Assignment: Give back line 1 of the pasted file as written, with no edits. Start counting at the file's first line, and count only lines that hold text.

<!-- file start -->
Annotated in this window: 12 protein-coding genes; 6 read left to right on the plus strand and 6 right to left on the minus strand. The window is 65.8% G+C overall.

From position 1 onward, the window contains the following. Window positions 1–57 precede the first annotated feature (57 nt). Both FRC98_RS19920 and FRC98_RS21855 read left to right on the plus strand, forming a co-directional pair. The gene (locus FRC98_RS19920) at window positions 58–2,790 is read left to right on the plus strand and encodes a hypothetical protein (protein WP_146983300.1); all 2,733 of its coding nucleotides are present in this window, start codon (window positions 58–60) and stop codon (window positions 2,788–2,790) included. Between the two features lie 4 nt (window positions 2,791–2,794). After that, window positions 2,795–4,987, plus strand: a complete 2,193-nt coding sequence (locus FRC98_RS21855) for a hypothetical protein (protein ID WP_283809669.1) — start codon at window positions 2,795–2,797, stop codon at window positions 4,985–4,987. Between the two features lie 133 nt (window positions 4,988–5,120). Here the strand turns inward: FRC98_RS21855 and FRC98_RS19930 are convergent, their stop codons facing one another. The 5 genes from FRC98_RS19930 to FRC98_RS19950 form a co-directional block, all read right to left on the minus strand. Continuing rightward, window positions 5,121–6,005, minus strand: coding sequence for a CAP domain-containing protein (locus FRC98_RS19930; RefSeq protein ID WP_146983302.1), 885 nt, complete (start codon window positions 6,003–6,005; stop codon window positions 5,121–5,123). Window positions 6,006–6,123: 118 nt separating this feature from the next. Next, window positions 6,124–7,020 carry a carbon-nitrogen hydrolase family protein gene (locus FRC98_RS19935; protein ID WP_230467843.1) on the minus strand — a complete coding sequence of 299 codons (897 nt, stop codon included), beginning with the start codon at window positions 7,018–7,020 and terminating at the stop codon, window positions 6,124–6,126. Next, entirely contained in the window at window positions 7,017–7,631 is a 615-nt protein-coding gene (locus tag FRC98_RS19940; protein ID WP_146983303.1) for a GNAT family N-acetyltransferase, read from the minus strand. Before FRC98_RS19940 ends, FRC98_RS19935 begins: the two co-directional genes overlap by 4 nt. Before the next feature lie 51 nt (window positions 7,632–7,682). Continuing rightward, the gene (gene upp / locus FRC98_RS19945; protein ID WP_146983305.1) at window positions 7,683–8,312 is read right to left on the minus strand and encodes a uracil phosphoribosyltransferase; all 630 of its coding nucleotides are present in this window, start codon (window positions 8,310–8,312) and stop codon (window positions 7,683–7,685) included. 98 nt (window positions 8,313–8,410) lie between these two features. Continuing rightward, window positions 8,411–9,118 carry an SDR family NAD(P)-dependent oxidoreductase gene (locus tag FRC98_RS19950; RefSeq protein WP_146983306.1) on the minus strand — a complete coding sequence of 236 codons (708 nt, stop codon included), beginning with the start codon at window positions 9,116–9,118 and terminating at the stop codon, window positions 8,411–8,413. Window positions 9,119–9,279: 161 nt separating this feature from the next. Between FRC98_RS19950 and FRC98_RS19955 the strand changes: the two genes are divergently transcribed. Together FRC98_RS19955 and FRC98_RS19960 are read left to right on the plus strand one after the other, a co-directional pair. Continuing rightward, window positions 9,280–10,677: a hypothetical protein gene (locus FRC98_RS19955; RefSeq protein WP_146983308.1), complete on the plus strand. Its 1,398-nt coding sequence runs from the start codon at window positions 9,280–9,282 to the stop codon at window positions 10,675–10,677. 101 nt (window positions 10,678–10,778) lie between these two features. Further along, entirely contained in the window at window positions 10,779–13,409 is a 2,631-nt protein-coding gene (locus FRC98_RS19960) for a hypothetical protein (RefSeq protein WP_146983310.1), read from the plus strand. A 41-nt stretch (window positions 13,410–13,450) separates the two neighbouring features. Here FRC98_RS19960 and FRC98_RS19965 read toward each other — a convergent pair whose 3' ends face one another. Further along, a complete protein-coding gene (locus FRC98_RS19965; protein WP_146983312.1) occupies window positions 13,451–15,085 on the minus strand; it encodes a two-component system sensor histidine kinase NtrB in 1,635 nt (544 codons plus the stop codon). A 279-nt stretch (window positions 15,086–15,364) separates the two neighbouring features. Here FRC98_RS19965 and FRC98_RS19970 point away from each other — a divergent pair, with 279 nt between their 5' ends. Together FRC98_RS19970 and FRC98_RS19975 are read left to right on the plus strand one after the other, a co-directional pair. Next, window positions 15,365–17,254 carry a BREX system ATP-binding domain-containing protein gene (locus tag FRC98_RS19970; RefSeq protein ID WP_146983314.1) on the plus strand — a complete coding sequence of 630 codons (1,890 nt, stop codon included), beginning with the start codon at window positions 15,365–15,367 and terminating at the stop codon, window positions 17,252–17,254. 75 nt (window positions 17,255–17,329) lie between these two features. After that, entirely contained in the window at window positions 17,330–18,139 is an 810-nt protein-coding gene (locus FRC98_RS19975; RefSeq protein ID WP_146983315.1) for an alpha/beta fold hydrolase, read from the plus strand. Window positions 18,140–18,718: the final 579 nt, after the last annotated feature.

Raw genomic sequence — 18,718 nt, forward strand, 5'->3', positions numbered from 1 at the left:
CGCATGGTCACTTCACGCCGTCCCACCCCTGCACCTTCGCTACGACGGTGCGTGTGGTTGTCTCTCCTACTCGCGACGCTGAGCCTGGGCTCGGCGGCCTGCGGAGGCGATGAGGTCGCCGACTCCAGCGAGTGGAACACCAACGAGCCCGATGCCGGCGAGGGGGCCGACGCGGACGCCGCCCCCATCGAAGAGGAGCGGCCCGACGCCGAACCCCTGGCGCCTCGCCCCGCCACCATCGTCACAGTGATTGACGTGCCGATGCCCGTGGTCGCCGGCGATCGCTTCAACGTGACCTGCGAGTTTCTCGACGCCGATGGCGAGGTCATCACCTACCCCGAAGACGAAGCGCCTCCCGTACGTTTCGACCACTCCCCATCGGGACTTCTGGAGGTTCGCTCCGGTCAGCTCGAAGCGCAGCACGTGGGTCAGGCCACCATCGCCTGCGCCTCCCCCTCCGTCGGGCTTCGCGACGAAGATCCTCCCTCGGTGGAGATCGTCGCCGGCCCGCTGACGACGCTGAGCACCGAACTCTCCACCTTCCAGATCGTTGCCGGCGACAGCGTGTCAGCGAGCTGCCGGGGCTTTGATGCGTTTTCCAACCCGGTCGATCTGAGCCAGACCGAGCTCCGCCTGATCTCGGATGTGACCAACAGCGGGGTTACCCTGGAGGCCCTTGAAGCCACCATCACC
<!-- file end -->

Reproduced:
Annotated in this window: 12 protein-coding genes; 6 read left to right on the plus strand and 6 right to left on the minus strand. The window is 65.8% G+C overall.